|Yeah, your Mom's an Anarchist!|
The fun of reading Chesterton is his reveling in the seemingly absurd only to have it realized on further discussion as the pinnacle of sanity. For example, anarchy is held up as an ideal and routine is cautioned against. However, Chesterton is not rejecting order, but is instead calling for a higher order. He draws a picture in which aristocratic decadence devolves into boredom and the card trick that seems to go unnoticed is that while the oligarchy talks about preserving tradition, it is in reality blazing a trail of superstitious progress for the sake of progress. So it is the case that most revolutions are not the peoples’ revolution but are instead foisted on society by the insanely rich and the pathetically bored and it is the home and the family that ultimately suffers as they are set upon with an imposed and alien control.
For Chesterton “the [aristocratic] sort of reform as routine is a failed proposal.” Instead, he proposes that what is needed is the wildness of the domicile and a healthy dose of feminine anarchy. This feminine anarchy would propose that “people should not be treated as the rule, but all of them as exceptions.” Chesterton hints at his framework for a Distributist antidote to landlords and usury that would craft a society of “monomaniacal” specialists who must realize success in one particular function by giving “his all.” Contrast the tyrannical world of the specialists with the home, which serves as the cultivator of wildness. We gain as sense of how the tragedy of the suffragette seems to be in the loss of herself as woman rather than any shackles of the household.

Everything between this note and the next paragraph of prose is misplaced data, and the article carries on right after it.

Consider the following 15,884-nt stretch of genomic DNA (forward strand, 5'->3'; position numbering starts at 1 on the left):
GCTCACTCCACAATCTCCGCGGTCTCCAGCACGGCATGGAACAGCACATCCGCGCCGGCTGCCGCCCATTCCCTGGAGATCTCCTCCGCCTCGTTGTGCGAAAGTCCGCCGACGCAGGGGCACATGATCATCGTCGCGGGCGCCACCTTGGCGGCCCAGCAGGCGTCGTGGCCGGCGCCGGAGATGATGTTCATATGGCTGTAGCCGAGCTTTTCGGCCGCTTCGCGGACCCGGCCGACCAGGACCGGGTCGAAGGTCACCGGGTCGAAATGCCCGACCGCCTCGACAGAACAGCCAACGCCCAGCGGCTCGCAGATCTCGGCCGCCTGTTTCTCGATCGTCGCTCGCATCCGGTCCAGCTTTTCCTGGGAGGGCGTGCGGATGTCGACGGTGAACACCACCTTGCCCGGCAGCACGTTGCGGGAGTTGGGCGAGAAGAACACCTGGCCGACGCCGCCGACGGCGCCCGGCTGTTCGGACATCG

I wonder if perhaps it is not only boredom, but also fear that drives the oligarch. There is a primordial wildness in the home that cannot be tamed by the bureaucrat. The order of the home is a bold temerity that makes a mockery of efficiency. Chesterton writes “every woman is a captive Queen, but every crowd of women is only a harem broken loose” and I will admit that I do not quite get his full meaning. However, I think I have a vague sense of what he means. There is something dangerous about the household as a feminine order and it will do you no good to pay mere lip service to the Queen. I live in a house with women and boys and as much as I may be permitted I agree with Chesterton that the female is an anarchist and full of the best sort of prejudices but I would not be foolish enough to try to categorize or quantify or explain that to my wife or anyone else. If Frances Chesterton proofed her husband’s writing I have to believe that her eyes were fixed in a perpetual upward roll, but with genuine respect and affection. Chesterton concludes his work on the feminine as the human and sacred image, “all around her the social fabric shall sway and split and fall; the pillars of society shall be shaken, and the roofs of ages come rushing down; and not one hair of her head shall be harmed.”
The genius of Chesterton is that in discussing what’s wrong with the world we are not left to mere muttering and fussing like old grumps. Instead, we can giggle like little kids who see an exhilarating pandemonium in life because we know that we can always go rushing back behind the skirts of our Matriarch. Everything is a surprise.